On Tuesday, US Representative Pramila Jayapal joined seven other members of Congress in introducing bicameral legislation to stop government use of biometric technology, including facial recognition tools.
Facial recognition technology can be used to identify people in pictures, video, or by scanning in real-time via a phone or another device. Biometric technology also includes physical attributes such as fingerprint recognition.
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The Facial Recognition and Biometric Technology Moratorium Act would ban the use of facial recognition and biometric technologies by federal entities and would prevent federal dollars from going toward these technologies. The full breakdown of the act is available here.
Jayapal stated upon announcement of the act:
“Facial recognition technology is not only invasive, inaccurate, and unregulated but it has also been unapologetically weaponized by law enforcement against Black people across this country. This legislation will not only protect civil liberties but aggressively fight back against racial injustice by stopping federal entities from using facial recognition and biometric surveillance tools while stripping support for state and local law enforcement departments that continue its use.”
A study from the National Institute of Standards (NIST) revealed that facial recognition technology was 10 to 100 times more unlikely to recognize Black or Asian Americans than it would recognize white Americans. There were similar false positives when testing among Native American, American Indian, Alaskan Indian and Pacific Islanders. The American Indian demographic had the highest amount of false positives.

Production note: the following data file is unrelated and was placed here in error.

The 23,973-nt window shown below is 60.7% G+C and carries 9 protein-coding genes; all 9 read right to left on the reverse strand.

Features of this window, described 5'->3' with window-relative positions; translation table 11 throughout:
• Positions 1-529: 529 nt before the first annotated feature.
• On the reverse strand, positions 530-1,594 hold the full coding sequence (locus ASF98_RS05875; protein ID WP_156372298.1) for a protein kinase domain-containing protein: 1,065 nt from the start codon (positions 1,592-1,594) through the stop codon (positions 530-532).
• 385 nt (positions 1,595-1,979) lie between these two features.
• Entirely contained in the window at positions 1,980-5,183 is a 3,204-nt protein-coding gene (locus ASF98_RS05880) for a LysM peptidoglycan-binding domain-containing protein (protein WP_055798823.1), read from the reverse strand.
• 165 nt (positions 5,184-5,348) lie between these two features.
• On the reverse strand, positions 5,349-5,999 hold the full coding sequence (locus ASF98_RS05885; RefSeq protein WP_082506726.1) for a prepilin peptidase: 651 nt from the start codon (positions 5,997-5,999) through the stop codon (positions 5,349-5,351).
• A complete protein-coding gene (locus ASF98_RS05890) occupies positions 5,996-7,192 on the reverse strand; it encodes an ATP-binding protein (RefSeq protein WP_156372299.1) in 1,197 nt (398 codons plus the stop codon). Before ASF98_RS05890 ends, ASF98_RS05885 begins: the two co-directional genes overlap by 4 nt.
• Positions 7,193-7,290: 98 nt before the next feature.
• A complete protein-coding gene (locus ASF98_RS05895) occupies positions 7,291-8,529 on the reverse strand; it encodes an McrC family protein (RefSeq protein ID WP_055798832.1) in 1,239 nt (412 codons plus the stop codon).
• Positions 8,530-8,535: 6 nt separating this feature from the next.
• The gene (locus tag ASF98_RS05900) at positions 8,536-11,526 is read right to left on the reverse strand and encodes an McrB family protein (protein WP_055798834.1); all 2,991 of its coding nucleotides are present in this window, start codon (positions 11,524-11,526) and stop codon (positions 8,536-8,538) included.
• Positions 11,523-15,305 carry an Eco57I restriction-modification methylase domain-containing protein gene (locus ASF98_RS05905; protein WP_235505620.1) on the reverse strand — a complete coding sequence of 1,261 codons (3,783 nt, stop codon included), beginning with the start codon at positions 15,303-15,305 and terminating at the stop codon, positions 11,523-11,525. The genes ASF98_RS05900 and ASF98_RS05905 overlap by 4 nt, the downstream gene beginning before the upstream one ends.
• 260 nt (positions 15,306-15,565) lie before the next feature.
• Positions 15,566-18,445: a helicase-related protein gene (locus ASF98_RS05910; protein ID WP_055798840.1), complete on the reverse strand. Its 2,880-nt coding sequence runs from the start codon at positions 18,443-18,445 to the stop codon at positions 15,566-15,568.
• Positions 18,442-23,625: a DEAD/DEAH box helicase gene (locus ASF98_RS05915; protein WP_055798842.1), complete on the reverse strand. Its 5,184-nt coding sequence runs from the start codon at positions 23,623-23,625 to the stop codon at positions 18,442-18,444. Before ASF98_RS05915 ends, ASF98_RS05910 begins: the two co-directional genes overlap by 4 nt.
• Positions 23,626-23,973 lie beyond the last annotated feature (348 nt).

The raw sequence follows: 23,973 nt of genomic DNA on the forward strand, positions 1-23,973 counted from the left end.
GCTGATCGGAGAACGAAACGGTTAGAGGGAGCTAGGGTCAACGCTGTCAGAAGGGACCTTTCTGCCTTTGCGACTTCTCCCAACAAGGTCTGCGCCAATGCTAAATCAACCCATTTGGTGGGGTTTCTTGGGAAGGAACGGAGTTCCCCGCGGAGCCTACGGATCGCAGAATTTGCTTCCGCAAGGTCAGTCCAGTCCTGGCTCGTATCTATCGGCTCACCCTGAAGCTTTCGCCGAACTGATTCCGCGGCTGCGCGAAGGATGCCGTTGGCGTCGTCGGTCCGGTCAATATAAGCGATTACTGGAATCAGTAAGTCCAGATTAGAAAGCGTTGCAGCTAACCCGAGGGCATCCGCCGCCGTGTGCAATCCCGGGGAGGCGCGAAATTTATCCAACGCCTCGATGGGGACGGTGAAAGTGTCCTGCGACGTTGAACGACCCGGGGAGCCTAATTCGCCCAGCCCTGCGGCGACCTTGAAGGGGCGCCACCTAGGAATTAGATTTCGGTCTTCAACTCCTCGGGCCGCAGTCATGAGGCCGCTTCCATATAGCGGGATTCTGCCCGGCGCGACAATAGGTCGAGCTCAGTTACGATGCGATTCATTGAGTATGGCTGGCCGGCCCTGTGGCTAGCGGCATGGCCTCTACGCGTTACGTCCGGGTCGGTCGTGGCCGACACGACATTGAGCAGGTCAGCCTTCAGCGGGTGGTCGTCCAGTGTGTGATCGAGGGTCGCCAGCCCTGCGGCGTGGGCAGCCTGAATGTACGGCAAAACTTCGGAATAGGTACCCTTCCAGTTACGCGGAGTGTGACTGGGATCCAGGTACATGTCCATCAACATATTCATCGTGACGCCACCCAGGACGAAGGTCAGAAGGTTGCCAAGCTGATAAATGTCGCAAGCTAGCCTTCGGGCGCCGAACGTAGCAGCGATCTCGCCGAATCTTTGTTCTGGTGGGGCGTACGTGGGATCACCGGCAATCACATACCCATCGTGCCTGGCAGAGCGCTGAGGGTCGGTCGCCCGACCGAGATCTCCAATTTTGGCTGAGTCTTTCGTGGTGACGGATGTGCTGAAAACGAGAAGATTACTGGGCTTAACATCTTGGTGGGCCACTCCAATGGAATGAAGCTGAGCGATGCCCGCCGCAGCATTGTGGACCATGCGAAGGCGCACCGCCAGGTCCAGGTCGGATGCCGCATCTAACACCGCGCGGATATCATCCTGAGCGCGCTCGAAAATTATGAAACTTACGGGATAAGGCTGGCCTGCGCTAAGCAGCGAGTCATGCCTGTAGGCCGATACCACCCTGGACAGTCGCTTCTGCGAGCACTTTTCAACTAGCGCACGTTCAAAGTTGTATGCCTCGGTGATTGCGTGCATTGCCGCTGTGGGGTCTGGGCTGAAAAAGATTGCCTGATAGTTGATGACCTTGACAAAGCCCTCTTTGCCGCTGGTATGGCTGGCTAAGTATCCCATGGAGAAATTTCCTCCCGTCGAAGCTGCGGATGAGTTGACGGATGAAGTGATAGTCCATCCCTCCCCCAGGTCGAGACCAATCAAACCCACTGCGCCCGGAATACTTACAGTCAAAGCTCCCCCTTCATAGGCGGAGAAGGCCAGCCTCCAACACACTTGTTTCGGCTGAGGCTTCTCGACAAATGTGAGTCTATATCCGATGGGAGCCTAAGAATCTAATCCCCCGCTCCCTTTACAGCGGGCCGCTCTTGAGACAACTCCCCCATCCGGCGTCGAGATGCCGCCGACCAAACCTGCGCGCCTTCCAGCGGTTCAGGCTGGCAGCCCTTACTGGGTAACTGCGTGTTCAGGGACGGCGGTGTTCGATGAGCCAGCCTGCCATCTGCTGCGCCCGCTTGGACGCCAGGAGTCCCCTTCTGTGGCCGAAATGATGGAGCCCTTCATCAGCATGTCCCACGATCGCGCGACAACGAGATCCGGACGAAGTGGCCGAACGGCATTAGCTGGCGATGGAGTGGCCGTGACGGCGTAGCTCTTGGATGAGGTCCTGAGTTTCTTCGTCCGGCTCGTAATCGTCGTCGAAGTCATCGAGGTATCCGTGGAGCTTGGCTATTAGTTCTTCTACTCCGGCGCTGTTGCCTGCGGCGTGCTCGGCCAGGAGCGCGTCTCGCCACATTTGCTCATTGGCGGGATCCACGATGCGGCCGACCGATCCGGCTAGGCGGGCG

This federal legislation comes just weeks after King County became the first US county to ban facial recognition technology in government settings. The proposal passed with a 9-0 vote.
King County Councilmember Dave Upthegrove stated after the vote:
“The use of this technology is invasive, intrusive, racially biased and full of risks to fundamental civil liberties. I am proud to sponsor this ban which is supported by local community groups, public defenders, immigrants’ rights advocates, racial justice organizations, workers’ rights groups, privacy advocates, and technologists.”
The King County ban restricts all use of the technology across government and law enforcement, except for use in the National Child Search Assistance Act.
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